For Lakita, because you asked so nicely…
I don't know about you, but the London underground is creepy late at night. Down amongst the bowels of the city. Trains rumbling and screeching along pitch black tunnels. Over a century of accidental deaths and suicides litter the tracks and stations. Like I said, creepy. No one ever thinks about the man or woman who leaps in front of the train. The horror of the train driver, as the wind on the front of his train pushes the blood up past the wipers. The ghosts of wounded lives drift endlessly along the tracks. Whispers of what was, shallow breezes of cool air mistaken for a train coming into the station. Yes, the London underground has its fair share of the lost, the damned.
It was on the underground that I saw her. Tall, with long red hair and pale white skin. Not overly thin, athletic would be the best word. But she had one distinguishing feature, one thing that stood out from everything else, from everyone around her. Her emerald eyes had no fire. Nothing more than green glass in a porcelain face. Almost as if she'd given up on her life long, long ago. For one moment she was there, and then she was lost amongst the faces on the train. Gone forever.
Sometimes I'd see her on the platform. Watching the mice as they ran between little piles of debris left behind by the day's travellers. She'd stand there on the edge, peering over and smiling. The young one's were sometimes too fast to see, little blurs chasing each other next to the electrical lines that fed the trains themselves. The older ones moved back and forth across the floor, some of them missing their tails or fur. So she'd watch them from the very edge, only pulling back at the last second as the trains came in. Looking up, as if in surprise to see it. But always that same look in her eyes, as if something was missing from her life.
Then she started appearing with a partner. There was a different one every so often, arm around her waist, telling jokes. She'd laugh, but there was no humour there, nothing to make it real. Sometimes she looked as wraithlike as the ghosts that haunt this place. The ghosts I see every night.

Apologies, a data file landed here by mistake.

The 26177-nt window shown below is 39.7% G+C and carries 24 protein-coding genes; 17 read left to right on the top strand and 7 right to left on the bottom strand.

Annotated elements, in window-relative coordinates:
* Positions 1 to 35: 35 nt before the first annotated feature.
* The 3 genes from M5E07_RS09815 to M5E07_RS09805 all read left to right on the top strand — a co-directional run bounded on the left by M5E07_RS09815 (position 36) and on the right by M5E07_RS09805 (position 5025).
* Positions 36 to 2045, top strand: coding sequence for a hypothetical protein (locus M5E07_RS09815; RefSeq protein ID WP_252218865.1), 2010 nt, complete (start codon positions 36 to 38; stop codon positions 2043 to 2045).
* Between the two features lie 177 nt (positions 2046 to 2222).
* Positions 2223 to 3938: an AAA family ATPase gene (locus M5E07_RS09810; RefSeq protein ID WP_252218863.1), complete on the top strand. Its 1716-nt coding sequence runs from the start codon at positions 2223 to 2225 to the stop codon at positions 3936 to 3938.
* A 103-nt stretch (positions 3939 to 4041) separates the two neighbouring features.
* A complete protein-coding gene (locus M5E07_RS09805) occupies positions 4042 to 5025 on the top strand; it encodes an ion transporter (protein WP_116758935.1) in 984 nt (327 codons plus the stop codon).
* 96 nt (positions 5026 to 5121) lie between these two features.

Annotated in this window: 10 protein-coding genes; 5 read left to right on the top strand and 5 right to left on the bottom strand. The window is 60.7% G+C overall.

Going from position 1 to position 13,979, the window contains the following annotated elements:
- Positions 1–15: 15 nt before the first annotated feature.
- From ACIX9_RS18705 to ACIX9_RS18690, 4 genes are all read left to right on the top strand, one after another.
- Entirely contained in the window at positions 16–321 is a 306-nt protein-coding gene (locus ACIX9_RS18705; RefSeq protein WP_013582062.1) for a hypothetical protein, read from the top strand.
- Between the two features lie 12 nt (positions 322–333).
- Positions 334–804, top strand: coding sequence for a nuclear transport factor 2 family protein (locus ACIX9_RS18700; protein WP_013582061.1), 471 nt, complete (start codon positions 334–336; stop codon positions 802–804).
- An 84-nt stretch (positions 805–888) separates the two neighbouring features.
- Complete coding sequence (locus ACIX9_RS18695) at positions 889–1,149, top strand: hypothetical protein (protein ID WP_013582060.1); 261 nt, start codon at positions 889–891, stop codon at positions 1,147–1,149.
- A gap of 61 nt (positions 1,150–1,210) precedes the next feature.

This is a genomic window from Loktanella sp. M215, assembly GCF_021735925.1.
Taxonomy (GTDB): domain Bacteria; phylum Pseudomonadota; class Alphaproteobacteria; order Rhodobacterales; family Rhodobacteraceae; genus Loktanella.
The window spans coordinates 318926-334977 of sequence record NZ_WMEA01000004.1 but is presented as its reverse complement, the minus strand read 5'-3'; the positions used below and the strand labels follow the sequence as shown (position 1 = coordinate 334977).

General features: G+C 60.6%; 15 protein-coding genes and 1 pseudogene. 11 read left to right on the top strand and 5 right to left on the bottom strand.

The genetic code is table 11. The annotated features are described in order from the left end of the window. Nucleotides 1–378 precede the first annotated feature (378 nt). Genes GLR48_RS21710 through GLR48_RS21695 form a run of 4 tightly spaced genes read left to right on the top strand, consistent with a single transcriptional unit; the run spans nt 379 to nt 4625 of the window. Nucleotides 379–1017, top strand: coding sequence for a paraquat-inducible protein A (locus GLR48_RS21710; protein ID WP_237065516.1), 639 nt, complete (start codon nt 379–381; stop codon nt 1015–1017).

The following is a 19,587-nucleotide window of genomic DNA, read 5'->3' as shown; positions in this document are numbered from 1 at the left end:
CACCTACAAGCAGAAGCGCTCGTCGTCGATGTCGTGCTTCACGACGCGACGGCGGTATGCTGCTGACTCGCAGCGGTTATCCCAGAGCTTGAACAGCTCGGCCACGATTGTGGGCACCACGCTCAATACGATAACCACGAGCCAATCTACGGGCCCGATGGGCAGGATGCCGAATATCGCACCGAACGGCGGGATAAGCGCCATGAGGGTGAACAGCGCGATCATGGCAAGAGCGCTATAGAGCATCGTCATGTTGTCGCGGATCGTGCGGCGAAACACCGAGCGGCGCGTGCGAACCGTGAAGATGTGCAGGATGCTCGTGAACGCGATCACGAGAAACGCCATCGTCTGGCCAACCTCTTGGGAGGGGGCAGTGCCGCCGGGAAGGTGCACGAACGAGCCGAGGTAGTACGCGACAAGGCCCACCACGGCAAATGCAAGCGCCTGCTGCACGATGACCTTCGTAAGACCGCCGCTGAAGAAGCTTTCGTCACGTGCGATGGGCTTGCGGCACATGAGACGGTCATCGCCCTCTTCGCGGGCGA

Suicide isn't a nice thing to watch. I've seen enough to know just how unpleasant it can be. People do it because they think it's the only way out. It's not; it just traps them like flies in amber. Frozen in time, never released until they become their despair. These are driven men and women. Hounded by a society that can't understand their pain and anguish. In a world that only cares about standing on one another's shoulders, always reaching towards the unattainable. I saw her face, looking up. Looking around at the people around her. Looking down upon the shoulders of her parents. She was a part of the tower of mankind, wavering in the winds and on the verge of toppling at any moment in time.
The last night I saw her alive, she looked as stunning as ever. That night she had obviously been to some kind of gala event. A tight fitting dress encased her in purple, glittering, sequins. Glitter sparkled in her hair, and across her cheeks. But the sparks that had been there, were gone once more. Her mascara had run down her face, leaving blackened streaks behind it. And she had an aura glowing around her that told of her loss of faith. That wandering the ruins of her life was now, too much to bear. I watched as she stepped off the platform, as the train came to meet her, that evening.
So much blood…
I would have tried to ask her, why? Life is such a beautiful thing. Something to be cherished and held for as long as it is there, for when it is gone… I suppose I can say that can't I. I'm as much a remnant of a life long past, as she is now. I still see her on the platform, amongst the other ghosts. The horrors that lurk down here in the perpetual darkness, replaying our final moments forever like a stuck record. Over, and over... She'll always look beautiful to me, in the washed out colours of her purple dress. Still sparkling under the fluorescent lights, until they go out…
Until all our remnants fade away.
Copyright March 2000-03-02